"Miss I just Don't Feel Like Reading Today": Urban Aboriginal and Black Nova Scotian Youth Perceptions of the Relationship Between Education, Health, and Wellbeing
Goree, Toni Dale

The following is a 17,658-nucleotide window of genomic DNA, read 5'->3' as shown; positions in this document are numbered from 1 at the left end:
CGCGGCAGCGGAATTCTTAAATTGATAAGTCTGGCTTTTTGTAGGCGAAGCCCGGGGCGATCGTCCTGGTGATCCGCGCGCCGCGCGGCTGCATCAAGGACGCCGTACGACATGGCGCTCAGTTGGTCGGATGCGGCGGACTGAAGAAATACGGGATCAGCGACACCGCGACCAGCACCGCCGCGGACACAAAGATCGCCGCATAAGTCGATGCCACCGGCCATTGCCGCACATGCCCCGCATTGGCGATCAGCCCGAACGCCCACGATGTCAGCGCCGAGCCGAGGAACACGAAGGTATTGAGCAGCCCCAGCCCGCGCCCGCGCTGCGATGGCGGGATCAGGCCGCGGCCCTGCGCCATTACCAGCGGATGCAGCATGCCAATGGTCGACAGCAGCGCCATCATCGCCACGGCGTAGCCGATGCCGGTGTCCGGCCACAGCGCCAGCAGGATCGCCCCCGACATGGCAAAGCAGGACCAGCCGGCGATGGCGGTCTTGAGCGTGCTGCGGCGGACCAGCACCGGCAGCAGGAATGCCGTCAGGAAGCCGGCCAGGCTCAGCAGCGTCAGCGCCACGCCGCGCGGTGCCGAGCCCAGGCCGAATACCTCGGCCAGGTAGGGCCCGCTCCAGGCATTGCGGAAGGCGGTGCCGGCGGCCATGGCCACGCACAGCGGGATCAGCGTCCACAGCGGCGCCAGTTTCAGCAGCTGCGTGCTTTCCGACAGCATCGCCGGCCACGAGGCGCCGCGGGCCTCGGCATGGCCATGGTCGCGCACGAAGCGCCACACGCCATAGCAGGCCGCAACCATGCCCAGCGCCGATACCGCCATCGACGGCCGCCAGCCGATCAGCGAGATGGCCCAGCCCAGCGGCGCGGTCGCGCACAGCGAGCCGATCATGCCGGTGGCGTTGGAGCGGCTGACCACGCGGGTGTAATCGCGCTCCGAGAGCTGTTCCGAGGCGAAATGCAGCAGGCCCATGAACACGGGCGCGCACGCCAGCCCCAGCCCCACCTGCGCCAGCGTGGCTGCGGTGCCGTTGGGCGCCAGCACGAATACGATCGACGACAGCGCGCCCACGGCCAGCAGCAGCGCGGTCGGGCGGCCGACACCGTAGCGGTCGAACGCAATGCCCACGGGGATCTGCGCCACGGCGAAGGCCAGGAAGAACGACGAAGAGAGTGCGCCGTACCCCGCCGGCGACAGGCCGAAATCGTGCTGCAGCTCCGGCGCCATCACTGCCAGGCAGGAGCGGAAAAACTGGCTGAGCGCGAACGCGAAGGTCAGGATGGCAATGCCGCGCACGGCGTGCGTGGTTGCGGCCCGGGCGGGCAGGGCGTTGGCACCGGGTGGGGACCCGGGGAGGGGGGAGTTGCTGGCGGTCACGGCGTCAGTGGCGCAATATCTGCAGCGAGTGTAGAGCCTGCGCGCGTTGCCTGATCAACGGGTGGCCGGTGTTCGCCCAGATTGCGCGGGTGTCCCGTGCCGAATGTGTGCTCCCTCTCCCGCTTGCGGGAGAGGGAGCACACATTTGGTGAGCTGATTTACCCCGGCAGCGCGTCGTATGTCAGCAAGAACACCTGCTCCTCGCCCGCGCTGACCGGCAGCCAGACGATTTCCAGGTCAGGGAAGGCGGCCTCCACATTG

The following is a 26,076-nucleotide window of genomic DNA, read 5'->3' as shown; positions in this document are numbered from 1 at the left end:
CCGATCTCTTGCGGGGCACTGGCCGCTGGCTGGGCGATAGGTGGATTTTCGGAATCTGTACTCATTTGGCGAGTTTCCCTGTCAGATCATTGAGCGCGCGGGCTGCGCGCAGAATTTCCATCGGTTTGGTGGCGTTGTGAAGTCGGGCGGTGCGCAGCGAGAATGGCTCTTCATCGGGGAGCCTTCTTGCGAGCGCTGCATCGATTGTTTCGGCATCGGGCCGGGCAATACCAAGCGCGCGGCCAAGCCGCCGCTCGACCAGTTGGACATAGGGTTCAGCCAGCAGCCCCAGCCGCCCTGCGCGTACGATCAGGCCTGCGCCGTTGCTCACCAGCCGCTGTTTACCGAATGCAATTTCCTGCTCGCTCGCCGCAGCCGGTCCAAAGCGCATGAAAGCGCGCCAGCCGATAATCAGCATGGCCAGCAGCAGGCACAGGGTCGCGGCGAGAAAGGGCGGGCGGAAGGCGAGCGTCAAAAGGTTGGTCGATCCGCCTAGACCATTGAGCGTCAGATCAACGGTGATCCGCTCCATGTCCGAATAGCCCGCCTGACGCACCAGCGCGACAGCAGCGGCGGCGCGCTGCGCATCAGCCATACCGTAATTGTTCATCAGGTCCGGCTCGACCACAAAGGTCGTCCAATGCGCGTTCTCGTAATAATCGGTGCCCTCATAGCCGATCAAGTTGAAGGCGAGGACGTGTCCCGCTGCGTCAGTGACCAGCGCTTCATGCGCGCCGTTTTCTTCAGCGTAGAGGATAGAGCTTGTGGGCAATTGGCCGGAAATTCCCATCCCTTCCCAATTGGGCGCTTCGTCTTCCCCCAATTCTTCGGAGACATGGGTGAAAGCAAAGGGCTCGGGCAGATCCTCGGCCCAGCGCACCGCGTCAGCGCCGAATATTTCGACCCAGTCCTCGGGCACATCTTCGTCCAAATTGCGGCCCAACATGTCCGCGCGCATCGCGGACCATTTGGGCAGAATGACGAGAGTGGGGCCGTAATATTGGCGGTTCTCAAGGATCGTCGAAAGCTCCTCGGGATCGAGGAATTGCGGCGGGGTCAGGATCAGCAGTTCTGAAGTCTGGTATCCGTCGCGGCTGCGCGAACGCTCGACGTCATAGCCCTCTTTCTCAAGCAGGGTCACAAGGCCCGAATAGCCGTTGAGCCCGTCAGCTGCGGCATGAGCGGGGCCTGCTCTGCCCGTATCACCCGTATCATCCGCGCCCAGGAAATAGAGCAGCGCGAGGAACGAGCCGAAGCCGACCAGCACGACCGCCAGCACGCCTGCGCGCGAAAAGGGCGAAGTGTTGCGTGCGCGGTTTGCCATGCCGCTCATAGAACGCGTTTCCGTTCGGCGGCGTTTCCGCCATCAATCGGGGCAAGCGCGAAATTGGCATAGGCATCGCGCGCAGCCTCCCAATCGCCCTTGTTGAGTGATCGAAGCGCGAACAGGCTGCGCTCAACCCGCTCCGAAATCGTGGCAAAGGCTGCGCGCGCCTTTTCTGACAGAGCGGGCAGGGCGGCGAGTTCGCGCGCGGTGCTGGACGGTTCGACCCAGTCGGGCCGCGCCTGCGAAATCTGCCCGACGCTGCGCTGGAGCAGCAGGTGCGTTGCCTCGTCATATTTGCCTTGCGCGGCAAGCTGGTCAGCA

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This research study explores the reciprocal relationship between education, health, and wellbeing for urban Aboriginal and Black Nova Scotian learners. The purpose is to identify health and wellbeing factors that influence and correlate with their perceptions of education. The research was guided by an Indigenous research methodology. The social determinants of health, critical race theory, and tribal critical race theory create a theoretical framework. The Mi’kmaq Medicine Wheel defines health and wellbeing. Four focus groups: five junior high Black learners; five high school Black male athletes; three young urban Aboriginal females not in school; four urban Aboriginal youth attending the Friendship Centre, tell stories that reveal (1) learner identities are constructed as antiquated personas, (2) subtle acts of racism and colonization are tolerated and resisted, (3) poverty is a key determinant of racialized learners’ schooling, and (4) teachers’ capacity to build relationships informs learners’ opportunities to earn a good education.